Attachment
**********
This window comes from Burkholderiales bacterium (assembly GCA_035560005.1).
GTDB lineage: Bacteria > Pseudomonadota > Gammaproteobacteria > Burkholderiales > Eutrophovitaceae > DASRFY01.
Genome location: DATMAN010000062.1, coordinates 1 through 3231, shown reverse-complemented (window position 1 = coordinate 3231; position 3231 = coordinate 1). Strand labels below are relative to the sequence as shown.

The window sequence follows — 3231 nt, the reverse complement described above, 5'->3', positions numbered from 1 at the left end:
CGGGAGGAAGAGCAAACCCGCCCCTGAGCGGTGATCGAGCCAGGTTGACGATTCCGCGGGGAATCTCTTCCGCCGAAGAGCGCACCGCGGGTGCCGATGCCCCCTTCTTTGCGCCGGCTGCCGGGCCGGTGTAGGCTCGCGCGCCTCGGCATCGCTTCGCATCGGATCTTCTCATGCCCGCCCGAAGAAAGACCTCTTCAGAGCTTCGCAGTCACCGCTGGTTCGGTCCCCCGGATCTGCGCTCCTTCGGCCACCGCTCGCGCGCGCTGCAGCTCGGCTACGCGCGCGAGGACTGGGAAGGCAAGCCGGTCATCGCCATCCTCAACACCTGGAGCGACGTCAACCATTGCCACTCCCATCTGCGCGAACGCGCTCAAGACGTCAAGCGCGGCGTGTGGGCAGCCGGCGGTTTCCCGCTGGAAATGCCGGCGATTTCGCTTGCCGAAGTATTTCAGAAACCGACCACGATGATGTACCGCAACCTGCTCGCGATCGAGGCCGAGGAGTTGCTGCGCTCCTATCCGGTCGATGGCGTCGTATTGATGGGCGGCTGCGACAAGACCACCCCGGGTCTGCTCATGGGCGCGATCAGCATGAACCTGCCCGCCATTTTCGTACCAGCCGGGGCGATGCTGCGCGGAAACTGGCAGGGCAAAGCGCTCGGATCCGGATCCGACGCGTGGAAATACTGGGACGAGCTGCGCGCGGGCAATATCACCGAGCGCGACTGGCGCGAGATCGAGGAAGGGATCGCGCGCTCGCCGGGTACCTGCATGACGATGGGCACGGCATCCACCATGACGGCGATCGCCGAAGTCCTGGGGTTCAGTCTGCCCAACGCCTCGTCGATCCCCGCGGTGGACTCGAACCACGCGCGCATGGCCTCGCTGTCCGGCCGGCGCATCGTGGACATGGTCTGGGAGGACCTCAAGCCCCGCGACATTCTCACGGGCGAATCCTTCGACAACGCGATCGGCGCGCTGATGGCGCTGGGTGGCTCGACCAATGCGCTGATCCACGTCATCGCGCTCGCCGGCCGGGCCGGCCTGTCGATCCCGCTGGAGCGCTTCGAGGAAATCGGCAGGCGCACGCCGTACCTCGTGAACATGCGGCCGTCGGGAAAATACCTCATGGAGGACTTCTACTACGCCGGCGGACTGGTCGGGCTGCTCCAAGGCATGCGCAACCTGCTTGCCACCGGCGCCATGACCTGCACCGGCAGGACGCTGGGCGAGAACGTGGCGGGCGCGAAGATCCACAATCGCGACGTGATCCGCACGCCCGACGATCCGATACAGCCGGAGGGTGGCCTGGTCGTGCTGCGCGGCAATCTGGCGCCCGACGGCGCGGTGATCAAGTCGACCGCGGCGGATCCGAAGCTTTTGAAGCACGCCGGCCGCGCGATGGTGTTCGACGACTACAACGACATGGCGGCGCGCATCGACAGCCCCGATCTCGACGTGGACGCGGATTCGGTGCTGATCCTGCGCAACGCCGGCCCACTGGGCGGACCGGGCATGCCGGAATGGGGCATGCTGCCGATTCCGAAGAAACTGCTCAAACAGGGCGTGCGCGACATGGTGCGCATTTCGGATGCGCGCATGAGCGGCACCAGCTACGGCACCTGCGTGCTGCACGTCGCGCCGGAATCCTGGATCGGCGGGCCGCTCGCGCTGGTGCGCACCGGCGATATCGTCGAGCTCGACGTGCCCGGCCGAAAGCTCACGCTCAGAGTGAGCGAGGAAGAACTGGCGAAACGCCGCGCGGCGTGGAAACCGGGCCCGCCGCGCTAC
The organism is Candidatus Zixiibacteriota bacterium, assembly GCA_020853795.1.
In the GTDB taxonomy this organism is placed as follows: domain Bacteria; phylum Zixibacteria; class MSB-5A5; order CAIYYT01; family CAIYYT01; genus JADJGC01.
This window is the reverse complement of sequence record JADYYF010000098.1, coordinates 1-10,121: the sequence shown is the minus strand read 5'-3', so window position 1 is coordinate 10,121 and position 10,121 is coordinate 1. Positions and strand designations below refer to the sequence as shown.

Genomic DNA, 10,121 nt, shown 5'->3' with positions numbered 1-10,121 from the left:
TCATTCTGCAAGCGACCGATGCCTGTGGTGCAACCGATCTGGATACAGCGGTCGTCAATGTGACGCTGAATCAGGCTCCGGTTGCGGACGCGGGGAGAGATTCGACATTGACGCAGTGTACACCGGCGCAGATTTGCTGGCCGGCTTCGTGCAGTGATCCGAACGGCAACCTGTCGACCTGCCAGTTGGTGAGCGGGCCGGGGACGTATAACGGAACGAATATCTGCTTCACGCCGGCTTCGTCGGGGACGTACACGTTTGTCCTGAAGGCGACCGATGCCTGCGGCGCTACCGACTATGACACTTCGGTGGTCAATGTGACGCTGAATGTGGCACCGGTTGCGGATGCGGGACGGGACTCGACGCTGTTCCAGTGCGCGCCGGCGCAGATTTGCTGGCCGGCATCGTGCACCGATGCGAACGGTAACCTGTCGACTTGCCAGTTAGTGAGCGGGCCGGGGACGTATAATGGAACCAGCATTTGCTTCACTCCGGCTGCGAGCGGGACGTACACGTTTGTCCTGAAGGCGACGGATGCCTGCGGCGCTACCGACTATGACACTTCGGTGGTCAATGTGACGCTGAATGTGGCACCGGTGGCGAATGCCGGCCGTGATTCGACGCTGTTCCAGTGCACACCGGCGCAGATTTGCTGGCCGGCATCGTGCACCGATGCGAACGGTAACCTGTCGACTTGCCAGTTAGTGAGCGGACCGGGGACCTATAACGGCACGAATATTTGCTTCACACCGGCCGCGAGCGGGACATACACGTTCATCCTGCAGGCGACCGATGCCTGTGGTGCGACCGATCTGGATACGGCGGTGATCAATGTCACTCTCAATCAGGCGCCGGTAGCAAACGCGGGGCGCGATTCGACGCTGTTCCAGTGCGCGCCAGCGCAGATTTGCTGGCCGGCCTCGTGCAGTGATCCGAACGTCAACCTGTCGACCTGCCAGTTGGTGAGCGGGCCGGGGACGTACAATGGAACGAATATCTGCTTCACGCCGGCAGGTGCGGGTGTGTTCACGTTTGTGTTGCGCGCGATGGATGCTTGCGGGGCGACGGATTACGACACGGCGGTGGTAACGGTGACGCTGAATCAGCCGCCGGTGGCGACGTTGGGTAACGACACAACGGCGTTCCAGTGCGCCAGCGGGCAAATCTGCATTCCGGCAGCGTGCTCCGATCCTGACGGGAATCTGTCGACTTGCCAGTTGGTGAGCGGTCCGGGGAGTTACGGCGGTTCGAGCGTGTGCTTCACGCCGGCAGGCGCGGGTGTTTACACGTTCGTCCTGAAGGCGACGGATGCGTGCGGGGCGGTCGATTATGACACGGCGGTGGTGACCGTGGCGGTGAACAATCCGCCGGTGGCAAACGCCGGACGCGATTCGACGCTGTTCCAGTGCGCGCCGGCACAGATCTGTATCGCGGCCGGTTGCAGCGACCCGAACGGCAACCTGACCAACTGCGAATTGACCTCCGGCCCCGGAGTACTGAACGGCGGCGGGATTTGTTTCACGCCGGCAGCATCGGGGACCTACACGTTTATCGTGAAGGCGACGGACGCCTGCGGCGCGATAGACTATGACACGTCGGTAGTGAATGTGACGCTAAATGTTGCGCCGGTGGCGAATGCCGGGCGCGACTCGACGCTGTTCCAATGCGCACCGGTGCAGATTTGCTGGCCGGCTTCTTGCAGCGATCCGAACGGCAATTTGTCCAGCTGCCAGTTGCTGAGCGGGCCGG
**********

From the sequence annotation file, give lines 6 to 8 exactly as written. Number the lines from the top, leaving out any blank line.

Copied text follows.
The organism is Candidatus Zixiibacteriota bacterium, assembly GCA_020853795.1.
In the GTDB taxonomy this organism is placed as follows: domain Bacteria; phylum Zixibacteria; class MSB-5A5; order CAIYYT01; family CAIYYT01; genus JADJGC01.
This window is the reverse complement of sequence record JADYYF010000098.1, coordinates 1-10,121: the sequence shown is the minus strand read 5'-3', so window position 1 is coordinate 10,121 and position 10,121 is coordinate 1. Positions and strand designations below refer to the sequence as shown.